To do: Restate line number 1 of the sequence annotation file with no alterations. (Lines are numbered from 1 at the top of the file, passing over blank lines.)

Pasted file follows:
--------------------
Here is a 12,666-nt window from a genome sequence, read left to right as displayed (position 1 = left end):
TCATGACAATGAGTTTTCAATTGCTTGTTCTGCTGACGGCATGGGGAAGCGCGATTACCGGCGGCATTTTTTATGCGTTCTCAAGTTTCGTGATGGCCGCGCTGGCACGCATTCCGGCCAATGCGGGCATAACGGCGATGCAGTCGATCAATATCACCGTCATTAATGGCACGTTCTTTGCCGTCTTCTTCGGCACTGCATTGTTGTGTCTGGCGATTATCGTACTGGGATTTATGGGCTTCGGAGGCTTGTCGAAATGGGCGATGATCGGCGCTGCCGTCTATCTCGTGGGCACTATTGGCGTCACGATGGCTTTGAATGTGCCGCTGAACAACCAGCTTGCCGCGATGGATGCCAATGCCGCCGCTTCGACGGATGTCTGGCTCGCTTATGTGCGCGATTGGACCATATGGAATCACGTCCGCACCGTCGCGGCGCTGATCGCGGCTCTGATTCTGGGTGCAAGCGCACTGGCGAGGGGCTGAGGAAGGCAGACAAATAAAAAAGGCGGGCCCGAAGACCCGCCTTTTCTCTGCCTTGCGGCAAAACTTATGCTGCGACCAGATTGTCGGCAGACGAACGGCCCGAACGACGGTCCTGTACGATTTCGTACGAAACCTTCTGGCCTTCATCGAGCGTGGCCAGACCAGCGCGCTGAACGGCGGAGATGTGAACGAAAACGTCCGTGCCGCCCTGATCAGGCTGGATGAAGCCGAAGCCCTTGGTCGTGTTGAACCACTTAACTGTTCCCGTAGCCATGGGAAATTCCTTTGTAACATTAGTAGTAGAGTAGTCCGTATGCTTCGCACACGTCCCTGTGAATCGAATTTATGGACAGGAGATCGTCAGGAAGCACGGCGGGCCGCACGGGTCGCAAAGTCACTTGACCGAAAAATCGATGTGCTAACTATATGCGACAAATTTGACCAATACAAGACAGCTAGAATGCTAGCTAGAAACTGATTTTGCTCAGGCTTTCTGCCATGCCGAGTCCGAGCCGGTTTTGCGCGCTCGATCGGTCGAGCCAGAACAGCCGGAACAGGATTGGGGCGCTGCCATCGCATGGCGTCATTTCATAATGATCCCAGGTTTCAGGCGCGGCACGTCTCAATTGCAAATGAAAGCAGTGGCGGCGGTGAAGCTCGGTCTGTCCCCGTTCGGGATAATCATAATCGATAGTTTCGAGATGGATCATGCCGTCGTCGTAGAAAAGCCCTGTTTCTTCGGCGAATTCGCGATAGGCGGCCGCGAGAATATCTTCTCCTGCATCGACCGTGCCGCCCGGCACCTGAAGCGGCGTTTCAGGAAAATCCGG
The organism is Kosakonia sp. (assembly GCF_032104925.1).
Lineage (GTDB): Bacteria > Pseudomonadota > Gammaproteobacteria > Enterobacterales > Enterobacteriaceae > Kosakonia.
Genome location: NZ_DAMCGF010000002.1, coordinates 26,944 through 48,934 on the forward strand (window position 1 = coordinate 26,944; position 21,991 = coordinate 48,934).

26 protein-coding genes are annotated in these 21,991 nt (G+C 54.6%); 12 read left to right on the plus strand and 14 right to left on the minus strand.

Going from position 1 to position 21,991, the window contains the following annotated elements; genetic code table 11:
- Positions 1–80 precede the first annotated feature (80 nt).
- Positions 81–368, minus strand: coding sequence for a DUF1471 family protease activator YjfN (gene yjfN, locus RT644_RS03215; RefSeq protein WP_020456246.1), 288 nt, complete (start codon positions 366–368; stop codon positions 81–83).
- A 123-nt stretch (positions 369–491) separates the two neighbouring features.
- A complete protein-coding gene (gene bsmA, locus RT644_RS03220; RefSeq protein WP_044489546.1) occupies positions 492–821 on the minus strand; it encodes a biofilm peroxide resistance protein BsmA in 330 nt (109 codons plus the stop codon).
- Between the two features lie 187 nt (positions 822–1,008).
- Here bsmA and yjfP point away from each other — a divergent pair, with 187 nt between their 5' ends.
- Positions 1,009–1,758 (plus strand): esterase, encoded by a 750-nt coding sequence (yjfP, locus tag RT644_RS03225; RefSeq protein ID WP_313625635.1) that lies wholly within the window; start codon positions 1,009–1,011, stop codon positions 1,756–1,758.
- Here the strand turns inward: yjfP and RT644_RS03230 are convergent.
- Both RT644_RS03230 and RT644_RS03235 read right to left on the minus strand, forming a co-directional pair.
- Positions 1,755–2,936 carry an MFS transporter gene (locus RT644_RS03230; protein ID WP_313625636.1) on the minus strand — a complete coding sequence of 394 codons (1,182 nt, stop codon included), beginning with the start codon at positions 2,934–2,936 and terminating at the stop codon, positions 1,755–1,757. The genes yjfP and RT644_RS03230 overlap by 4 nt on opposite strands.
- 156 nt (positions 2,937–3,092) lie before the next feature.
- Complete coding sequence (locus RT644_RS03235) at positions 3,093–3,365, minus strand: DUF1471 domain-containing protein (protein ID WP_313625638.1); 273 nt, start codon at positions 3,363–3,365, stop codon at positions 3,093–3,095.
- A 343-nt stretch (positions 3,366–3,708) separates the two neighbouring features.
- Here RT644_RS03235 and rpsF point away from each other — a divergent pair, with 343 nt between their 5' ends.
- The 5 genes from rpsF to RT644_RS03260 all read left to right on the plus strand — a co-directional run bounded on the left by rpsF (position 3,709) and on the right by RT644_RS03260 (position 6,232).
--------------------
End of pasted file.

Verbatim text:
Here is a 12,666-nt window from a genome sequence, read left to right as displayed (position 1 = left end):